The public hearing announced by the CRTC last week (Broadcasting Notice of Consultation CRTC 2014-190) came with two other newsworthy documents.
One is the Commission’s trial balloon on instituting a pick-and-pay system for TV subscribers, which takes the official form of the CRTC’s Response to Order in Council P.C 2013-1167 (“Maximizing the ability of Canadian consumers to subscribe to discretionary services on a service by service basis” – here). This document contains the seeds of what might be a significant reform to the channel-bundling model. Continue reading →
Infographic released by TekSavvy in February, from omnibussurvey by IDC Canada
(Please see previous post for the setup to this one)
In early February, TekSavvy released the results of five survey questions fielded by IDC Canada on its behalf, which probed for attitudes to Internet service among Canadians. In keeping with its White Knight role, the maverick ISP is not only going Ottawa one better on the research. TekSavvy also took the opportunity to launch a new tool to help customers navigate the decisions involved in choosing a particular access plan. They call it Find Your Plan and apparently people like it.
I spoke recently about this initiative to Tina Furlan, TekSavvy’s Director of Marketing and Communications, and the brains behind last year’s dramatic rebranding. The two main questions on my mind concerned a) why her team decided to plunge into the research game, and b) were they surprised by the results. Tina points out that TSI’s subscriber base across Canada (for all services) is now close to 270,000. Naturally, with that kind of growth, its traditional customer base of younger, techie males has broadened into a more mainstream and technically unsophisticated group, the very end-users who are especially puzzled and frustrated by all the bafflegab ISPs usually throw at them. Continue reading →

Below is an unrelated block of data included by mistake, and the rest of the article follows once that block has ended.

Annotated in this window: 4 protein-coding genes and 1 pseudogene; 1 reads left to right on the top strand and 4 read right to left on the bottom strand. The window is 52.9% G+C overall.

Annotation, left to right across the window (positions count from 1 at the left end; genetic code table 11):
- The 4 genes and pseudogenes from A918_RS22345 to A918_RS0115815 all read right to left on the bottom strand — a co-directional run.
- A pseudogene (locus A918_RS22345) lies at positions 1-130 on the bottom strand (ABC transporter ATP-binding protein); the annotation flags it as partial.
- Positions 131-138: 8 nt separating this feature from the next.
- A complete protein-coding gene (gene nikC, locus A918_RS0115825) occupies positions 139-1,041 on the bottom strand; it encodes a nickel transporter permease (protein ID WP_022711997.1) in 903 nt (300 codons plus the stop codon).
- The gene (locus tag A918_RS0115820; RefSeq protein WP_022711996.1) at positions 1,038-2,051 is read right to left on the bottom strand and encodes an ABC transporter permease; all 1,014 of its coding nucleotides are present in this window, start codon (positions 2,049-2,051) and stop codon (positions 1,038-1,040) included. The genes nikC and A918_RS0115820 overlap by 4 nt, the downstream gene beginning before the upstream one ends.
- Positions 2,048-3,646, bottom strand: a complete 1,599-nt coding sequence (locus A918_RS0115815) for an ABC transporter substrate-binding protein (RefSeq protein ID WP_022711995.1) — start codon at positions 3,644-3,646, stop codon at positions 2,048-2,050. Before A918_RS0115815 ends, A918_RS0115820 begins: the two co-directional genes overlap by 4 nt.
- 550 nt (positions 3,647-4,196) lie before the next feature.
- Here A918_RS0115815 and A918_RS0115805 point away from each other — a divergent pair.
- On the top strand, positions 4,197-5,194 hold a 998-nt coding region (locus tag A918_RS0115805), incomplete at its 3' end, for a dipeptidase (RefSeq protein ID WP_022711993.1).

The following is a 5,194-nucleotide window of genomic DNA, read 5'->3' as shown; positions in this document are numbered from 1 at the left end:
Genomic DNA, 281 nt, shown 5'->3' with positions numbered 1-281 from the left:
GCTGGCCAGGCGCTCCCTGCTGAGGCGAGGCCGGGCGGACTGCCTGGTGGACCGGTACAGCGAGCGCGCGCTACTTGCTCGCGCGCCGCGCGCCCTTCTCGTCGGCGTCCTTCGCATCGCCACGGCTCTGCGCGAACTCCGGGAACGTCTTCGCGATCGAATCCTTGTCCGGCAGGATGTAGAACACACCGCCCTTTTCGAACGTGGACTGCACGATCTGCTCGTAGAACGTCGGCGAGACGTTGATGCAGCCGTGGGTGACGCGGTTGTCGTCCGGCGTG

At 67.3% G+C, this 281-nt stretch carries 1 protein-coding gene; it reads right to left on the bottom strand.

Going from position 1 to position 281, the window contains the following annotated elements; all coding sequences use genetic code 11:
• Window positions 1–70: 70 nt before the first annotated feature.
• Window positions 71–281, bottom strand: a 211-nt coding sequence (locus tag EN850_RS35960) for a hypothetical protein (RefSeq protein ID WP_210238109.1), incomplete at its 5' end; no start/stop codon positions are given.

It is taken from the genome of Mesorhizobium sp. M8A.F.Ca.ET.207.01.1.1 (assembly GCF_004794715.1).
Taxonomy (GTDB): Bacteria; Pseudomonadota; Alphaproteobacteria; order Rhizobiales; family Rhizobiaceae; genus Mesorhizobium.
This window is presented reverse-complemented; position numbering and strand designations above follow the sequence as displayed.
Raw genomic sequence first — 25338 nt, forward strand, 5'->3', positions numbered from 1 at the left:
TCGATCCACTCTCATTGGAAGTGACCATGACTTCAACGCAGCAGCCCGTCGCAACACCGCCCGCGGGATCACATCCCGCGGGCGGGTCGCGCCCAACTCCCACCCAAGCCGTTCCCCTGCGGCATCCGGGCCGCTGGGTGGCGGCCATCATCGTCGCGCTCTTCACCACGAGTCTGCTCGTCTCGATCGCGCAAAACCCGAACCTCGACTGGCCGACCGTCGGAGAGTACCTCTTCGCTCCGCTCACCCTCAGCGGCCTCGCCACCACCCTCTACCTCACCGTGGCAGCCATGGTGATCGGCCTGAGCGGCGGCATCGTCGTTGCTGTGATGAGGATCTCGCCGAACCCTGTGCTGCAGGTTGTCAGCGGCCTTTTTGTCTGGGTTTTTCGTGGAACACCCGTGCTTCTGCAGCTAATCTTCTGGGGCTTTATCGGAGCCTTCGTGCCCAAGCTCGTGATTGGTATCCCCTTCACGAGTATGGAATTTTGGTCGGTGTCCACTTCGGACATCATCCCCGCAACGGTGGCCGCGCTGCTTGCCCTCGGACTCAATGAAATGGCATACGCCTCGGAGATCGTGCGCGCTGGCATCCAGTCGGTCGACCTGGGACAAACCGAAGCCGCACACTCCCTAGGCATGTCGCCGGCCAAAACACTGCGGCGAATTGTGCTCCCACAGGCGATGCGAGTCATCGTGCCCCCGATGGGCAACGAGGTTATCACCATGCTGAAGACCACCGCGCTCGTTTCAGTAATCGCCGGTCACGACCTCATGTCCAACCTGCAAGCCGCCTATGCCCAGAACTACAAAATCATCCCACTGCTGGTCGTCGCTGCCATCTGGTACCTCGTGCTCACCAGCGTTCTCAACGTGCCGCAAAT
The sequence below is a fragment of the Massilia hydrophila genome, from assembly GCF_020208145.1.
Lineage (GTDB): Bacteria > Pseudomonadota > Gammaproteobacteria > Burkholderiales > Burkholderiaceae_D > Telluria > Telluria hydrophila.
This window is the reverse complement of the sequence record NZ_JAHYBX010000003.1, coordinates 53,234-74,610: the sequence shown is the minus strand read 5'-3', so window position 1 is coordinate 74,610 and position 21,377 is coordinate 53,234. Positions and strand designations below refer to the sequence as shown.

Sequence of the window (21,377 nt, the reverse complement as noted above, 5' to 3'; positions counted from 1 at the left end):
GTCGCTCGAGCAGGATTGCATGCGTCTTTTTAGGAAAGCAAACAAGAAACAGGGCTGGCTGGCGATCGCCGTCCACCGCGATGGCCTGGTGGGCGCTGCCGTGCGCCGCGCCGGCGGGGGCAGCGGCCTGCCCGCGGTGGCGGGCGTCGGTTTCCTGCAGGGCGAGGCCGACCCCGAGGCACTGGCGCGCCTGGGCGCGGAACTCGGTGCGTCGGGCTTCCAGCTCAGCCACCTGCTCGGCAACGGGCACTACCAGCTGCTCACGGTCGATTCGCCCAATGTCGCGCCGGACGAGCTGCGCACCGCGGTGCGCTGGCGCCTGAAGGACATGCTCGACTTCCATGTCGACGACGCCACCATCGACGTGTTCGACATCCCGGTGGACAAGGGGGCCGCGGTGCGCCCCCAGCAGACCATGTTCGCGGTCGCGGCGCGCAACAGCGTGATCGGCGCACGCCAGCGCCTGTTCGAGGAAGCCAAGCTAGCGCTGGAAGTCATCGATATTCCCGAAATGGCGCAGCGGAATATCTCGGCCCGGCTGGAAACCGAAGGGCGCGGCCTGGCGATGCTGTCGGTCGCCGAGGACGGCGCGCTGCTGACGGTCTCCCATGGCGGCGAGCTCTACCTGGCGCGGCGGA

Car detailing – Shepherd Market, Mayfair, London W1 – Aug 2013
Memo to the CRTC: Even if pick-and-pay were to be implemented, it will never on its own advance consumer welfare by lowering costs or expanding choice, thanks to the market stranglehold enjoyed by Canada’s vertically integrated congomerates (VICs). When Chairman Blais kicks off the so-called “conversation” on TV policy this Thursday (Oct 24), he’ll face a daunting task: having to promise real change in the face of a) legislation that’s two decades out of date (which the Tories are not going to fix); and b) a heavily concentrated industry determined to preserve its bounteous status quo (which the Tories are also never going to fix). The best indicator of a meaningful review won’t be whether TV subscribers can simply pick and pay from among Canadian services at BDU prices not disciplined by either competition or regulation.